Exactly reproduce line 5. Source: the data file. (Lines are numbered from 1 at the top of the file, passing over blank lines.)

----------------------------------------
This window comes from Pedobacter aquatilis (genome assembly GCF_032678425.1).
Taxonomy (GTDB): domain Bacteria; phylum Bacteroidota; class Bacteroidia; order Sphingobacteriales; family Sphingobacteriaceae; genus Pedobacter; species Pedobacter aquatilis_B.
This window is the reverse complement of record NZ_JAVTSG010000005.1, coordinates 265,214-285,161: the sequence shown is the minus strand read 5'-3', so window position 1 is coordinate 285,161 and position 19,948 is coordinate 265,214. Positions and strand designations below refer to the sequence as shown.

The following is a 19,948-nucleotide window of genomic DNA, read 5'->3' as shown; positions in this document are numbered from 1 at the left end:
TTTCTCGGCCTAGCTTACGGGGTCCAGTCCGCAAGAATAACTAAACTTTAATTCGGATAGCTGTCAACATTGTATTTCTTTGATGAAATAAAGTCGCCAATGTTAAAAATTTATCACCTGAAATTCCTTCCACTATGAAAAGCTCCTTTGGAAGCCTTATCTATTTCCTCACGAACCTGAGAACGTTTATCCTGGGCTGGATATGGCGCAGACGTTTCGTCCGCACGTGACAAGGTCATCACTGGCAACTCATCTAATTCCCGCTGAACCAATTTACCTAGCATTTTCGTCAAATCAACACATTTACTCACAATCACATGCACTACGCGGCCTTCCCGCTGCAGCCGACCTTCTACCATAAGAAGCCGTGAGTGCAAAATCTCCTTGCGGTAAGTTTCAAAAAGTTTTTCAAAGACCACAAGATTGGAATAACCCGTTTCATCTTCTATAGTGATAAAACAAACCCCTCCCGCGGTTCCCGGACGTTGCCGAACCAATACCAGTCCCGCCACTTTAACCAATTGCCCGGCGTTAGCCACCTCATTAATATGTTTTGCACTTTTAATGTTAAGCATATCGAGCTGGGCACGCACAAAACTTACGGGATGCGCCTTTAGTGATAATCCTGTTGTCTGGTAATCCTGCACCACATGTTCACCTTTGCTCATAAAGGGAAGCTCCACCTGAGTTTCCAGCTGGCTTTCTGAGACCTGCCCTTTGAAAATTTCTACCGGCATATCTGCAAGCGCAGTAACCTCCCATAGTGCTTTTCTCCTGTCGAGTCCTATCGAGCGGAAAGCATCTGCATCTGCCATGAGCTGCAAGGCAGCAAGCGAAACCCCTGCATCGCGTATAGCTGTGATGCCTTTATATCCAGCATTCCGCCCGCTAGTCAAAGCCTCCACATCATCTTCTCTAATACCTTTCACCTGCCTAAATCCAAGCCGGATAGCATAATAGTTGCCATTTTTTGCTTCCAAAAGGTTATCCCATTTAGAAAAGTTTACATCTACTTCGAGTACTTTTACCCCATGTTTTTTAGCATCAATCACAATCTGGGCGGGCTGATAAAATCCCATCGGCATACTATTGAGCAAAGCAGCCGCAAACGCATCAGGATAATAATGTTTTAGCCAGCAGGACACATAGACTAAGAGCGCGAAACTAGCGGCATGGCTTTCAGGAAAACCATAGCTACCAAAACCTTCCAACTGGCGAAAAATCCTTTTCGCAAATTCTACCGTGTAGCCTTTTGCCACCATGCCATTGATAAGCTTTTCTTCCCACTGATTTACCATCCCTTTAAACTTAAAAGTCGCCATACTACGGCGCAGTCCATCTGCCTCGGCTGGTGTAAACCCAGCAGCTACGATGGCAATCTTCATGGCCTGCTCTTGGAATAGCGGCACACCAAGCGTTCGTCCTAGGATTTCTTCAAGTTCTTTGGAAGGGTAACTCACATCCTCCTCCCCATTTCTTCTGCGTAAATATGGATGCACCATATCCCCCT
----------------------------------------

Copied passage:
TTTCTCGGCCTAGCTTACGGGGTCCAGTCCGCAAGAATAACTAAACTTTAATTCGGATAGCTGTCAACATTGTATTTCTTTGATGAAATAAAGTCGCCAATGTTAAAAATTTATCACCTGAAATTCCTTCCACTATGAAAAGCTCCTTTGGAAGCCTTATCTATTTCCTCACGAACCTGAGAACGTTTATCCTGGGCTGGATATGGCGCAGACGTTTCGTCCGCACGTGACAAGGTCATCACTGGCAACTCATCTAATTCCCGCTGAACCAATTTACCTAGCATTTTCGTCAAATCAACACATTTACTCACAATCACATGCACTACGCGGCCTTCCCGCTGCAGCCGACCTTCTACCATAAGAAGCCGTGAGTGCAAAATCTCCTTGCGGTAAGTTTCAAAAAGTTTTTCAAAGACCACAAGATTGGAATAACCCGTTTCATCTTCTATAGTGATAAAACAAACCCCTCCCGCGGTTCCCGGACGTTGCCGAACCAATACCAGTCCCGCCACTTTAACCAATTGCCCGGCGTTAGCCACCTCATTAATATGTTTTGCACTTTTAATGTTAAGCATATCGAGCTGGGCACGCACAAAACTTACGGGATGCGCCTTTAGTGATAATCCTGTTGTCTGGTAATCCTGCACCACATGTTCACCTTTGCTCATAAAGGGAAGCTCCACCTGAGTTTCCAGCTGGCTTTCTGAGACCTGCCCTTTGAAAATTTCTACCGGCATATCTGCAAGCGCAGTAACCTCCCATAGTGCTTTTCTCCTGTCGAGTCCTATCGAGCGGAAAGCATCTGCATCTGCCATGAGCTGCAAGGCAGCAAGCGAAACCCCTGCATCGCGTATAGCTGTGATGCCTTTATATCCAGCATTCCGCCCGCTAGTCAAAGCCTCCACATCATCTTCTCTAATACCTTTCACCTGCCTAAATCCAAGCCGGATAGCATAATAGTTGCCATTTTTTGCTTCCAAAAGGTTATCCCATTTAGAAAAGTTTACATCTACTTCGAGTACTTTTACCCCATGTTTTTTAGCATCAATCACAATCTGGGCGGGCTGATAAAATCCCATCGGCATACTATTGAGCAAAGCAGCCGCAAACGCATCAGGATAATAATGTTTTAGCCAGCAGGACACATAGACTAAGAGCGCGAAACTAGCGGCATGGCTTTCAGGAAAACCATAGCTACCAAAACCTTCCAACTGGCGAAAAATCCTTTTCGCAAATTCTACCGTGTAGCCTTTTGCCACCATGCCATTGATAAGCTTTTCTTCCCACTGATTTACCATCCCTTTAAACTTAAAAGTCGCCATACTACGGCGCAGTCCATCTGCCTCGGCTGGTGTAAACCCAGCAGCTACGATGGCAATCTTCATGGCCTGCTCTTGGAATAGCGGCACACCAAGCGTTCGTCCTAGGATTTCTTCAAGTTCTTTGGAAGGGTAACTCACATCCTCCTCCCCATTTCTTCTGCGTAAATATGGATGCACCATATCCCCCT